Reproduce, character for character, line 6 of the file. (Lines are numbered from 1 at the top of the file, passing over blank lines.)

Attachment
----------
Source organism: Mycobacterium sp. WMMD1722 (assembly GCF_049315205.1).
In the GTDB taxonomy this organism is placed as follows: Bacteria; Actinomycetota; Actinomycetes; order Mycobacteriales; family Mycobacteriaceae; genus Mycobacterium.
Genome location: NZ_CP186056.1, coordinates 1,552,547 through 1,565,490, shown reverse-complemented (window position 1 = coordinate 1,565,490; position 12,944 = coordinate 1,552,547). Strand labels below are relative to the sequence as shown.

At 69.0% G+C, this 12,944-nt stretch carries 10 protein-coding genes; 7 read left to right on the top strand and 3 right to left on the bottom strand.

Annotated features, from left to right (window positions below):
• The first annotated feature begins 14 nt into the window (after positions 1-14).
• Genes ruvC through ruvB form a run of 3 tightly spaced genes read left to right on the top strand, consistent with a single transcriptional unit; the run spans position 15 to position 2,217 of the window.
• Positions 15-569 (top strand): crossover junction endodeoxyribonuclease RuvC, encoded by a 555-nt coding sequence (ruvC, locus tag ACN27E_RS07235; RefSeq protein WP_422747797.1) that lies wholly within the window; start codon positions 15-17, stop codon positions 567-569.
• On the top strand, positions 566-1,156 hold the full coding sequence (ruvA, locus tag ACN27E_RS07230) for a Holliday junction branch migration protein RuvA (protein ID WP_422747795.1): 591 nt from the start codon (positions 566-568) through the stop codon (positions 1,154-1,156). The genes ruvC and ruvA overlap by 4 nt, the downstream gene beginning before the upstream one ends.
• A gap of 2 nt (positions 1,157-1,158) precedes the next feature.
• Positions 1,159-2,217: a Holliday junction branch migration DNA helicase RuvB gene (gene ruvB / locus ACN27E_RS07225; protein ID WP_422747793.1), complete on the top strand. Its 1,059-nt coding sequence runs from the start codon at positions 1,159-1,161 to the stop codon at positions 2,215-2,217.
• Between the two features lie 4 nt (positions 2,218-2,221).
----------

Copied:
• The first annotated feature begins 14 nt into the window (after positions 1-14).